Merrily down the Glenelg

Canoeists paddle through the spectacular Glenelg River gorge. Picture: Lynn Gunning.

Canoeists paddle through the spectacular Glenelg River gorge. Picture: Lynn Gunning.

ROSS Atkins reckons lawyers are the worst.

The co-proprietor of Paestan Canoe Hire at Winnap near Dartmoor has sent thousands of people, including groups of troubled kids, paddling down the Glenelg River during the past 21 years, and said groups of lawyers were the most irksome.

“They tell me what to do all the time with no knowledge of the of the subject and they want to change the indemnity form,” Mr Atkins joked.

As for the troubled kids, he said even the toughest usually came under the river’s tranquil spell after three days and became more positive and cooperative.

Mr Atkins is full of praise for the “foresight” of Parks Victoria that has turned the stretch of the Glenelg River from Dartmoor to the river mouth at Glenelg into “a paddler’s paradise.” 

He said Parks Victoria had been “visionary” when it set up numerous jetties and camping areas equipped with amenities such as toilets along the river in the national park to give people the opportunity of overnight paddling trips.

The 70-kilometre long stretch from the north boundary of the Lower Glenelg National Park to Nelson offers a great opportunity to unwind and get away from “the maddening crowd.” 

Jetties have been established about four to six kilometres apart, giving paddlers lots of options for stopovers.

Such a long stretch of flat water accessible to people from children to the elderly was rare and the paddling trips have steadily become more popular. 

“Having no white water entices family groups and novices,” Mr Atkins said.

A big attraction was the spectacular gorge section through 50 metre high limestone cliffs upstream of Donovans along the last part of the river.

Many of the canoeists were international visitors drawn by the excellent amenities for paddlers.

“The bird life is also tremendous,” he said

Fishing along the river is also popular with mulloway, bream and perch among the good eating to be had. 

While people had the feeling of being away from it all on the river, it was beguiling because it was a “highway,” Mr Atkins said.

“You do not know it because everyone is moving along,” he said.

The number of people on the river only became apparent sometimes at camping grounds when canoeists stopped for the night.

Most people took about three to four days to complete the stretch, giving them time to switch off from the world outside.

Mr Atkins has about 150 canoes and and has sent off up to 10 groups, some of them with up to 15 people, over a long weekend. School groups are a specialty.

He said some groups of business people kept paddling when they arrived at their pick up point, reluctant to stop after their idyll away from the mobile phone and computer.

Kelly Gibson, 84, worked for Parks Victoria for 29 years creating the jetties and campsites. 

Mr Gibson said he was proud of how the river had been opened up from the domain of territorial anglers and Western District holidaymakers with small leaseholds to now be enjoyed by the general public.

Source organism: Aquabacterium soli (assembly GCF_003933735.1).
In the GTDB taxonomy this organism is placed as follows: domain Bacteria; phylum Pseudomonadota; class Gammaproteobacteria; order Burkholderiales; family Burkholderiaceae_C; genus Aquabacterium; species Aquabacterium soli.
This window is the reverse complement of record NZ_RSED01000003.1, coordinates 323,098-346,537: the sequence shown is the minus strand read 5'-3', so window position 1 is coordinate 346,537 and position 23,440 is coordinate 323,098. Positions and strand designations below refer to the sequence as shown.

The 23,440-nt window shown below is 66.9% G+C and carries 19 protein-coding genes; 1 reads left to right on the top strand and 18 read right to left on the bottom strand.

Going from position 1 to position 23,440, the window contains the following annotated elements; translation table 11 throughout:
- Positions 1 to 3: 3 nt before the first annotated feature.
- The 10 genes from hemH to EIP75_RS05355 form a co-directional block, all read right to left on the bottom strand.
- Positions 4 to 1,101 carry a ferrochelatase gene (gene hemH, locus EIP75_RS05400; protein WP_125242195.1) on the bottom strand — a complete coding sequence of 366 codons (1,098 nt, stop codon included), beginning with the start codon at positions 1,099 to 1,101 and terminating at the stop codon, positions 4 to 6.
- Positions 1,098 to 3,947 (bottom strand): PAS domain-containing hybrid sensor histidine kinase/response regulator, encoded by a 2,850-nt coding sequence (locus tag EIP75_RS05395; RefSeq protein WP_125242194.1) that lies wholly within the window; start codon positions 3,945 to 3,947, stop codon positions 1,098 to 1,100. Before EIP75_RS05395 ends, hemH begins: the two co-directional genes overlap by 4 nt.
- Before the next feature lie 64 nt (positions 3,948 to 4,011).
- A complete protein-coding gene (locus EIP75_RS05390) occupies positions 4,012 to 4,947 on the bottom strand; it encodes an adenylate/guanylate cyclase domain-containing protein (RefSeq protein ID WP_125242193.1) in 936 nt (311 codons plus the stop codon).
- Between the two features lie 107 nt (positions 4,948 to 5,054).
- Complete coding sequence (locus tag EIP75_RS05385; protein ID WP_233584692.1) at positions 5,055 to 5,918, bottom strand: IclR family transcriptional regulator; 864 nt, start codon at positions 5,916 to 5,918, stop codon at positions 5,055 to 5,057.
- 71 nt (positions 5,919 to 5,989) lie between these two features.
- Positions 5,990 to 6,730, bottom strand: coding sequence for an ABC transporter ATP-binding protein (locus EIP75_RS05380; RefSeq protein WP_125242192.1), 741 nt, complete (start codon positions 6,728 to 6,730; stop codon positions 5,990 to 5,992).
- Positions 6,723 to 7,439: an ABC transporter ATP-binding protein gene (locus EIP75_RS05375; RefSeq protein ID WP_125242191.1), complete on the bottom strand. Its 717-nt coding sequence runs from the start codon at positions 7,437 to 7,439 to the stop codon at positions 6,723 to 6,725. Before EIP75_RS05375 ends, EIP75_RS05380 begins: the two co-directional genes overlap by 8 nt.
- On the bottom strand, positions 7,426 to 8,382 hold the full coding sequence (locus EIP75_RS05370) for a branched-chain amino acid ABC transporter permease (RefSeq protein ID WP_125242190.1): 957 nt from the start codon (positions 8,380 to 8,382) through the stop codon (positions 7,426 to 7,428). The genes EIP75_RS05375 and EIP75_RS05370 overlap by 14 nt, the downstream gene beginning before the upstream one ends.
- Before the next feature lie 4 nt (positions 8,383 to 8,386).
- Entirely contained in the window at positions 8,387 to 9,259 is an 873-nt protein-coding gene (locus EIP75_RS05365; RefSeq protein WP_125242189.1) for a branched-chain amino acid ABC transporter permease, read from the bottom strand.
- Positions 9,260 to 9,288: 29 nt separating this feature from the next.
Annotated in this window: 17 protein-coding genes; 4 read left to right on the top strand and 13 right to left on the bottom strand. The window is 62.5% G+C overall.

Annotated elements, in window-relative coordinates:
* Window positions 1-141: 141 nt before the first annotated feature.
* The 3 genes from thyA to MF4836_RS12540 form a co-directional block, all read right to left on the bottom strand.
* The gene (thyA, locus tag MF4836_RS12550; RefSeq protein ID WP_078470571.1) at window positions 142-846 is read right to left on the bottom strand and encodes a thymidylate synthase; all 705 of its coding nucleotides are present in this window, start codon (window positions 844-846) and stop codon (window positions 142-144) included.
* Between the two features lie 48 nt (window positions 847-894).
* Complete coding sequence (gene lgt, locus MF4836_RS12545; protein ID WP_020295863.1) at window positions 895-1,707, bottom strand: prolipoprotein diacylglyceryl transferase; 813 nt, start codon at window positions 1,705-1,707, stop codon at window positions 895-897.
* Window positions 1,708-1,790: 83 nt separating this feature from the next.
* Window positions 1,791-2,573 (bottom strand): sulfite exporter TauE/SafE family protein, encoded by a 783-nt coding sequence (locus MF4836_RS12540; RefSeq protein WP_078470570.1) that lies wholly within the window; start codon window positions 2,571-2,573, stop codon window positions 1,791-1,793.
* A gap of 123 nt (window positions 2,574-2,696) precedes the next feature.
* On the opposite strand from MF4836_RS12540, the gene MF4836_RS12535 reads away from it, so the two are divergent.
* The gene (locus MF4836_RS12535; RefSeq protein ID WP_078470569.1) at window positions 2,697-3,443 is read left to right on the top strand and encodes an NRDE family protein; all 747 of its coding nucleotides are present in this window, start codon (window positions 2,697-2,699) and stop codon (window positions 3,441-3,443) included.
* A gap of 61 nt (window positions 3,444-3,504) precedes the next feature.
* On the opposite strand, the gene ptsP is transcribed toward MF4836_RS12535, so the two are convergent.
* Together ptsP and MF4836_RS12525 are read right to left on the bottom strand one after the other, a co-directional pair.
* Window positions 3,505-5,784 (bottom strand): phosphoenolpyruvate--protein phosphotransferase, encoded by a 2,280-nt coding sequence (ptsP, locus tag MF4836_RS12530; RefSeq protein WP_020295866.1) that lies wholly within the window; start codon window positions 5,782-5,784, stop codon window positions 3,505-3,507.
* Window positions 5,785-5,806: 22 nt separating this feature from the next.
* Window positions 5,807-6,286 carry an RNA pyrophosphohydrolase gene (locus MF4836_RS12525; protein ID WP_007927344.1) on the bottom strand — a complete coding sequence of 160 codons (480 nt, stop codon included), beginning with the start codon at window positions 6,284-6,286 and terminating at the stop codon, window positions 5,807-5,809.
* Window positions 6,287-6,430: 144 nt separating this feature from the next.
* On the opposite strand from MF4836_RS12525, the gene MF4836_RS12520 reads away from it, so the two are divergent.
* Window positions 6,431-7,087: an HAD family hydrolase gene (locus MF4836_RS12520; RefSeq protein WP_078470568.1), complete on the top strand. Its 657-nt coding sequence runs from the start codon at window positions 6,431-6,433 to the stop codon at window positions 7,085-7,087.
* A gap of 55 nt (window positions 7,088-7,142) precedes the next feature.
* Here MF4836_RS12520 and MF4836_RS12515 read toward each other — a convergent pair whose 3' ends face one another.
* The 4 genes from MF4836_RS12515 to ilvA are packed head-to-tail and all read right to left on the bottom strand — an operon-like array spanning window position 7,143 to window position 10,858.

He said the decision by government in the 1960s to end leases had been controversial at the time and the removal of about 70 private huts and jetties had been phased in over 20 years.

Their replacements with canoe camps allowed visitation to the area to flourish, he said. 

The Glenelg was “a magic river” and “untouched” going through the Lower Glenelg National Park, Mr Gibson said.

“It’s as good as any in Australia,” he said.

Driving the piles for the jetties had been hard work and done without today’s safety precautions.

“I was the best one handed chainsaw operator because I was using the other hand to hold the pole. I would also be up to my neck in water with an electric drill,” Mr Gibson said. 

He has seen a number of floods on the river with the biggest in 1982 that put more than 15 metres (50 foot) of water above the Moleside landing.

High tides at Easter could also lift the river’s height by a metre with the tidal reach going as far up the river as Dartmoor, Mr Gibson said. 

Mr Atkins said the recent flooding along the Glenelg from heavy rains had been a rare event during his 21 years. The flooding closed the park for some time with flood debris putting some jetties out of action. 

However flooding in the last section of the river due to the river mouth being blocked had been more common, he said.

Mr Atkins said the river mouth had silted up during his 21 years, with one of the causes being low water flows during the decade of below average rainfall from 1996-2006. But he said underground streams and tributaries had kept the section below Dartmoor healthy.

 Mr Atkins said working on the river had taught him patience and acceptance of what “nature dishes up.” 

While he loves the river environment, Mr Atkins said it was the interactions with customers that he enjoyed the most.

When he started 21 years ago, he would often lead groups down the river but these days he mostly drops people off with his canoes and picks them up at the end.

“But every time I drive people in, I have conversations,” he said.

After 21 years of working seven days a week for eight to nine months of the year, the Atkins are slowing down slightly. 

They will still hire to groups but will stop doing day hire after the 2016-2017 season.

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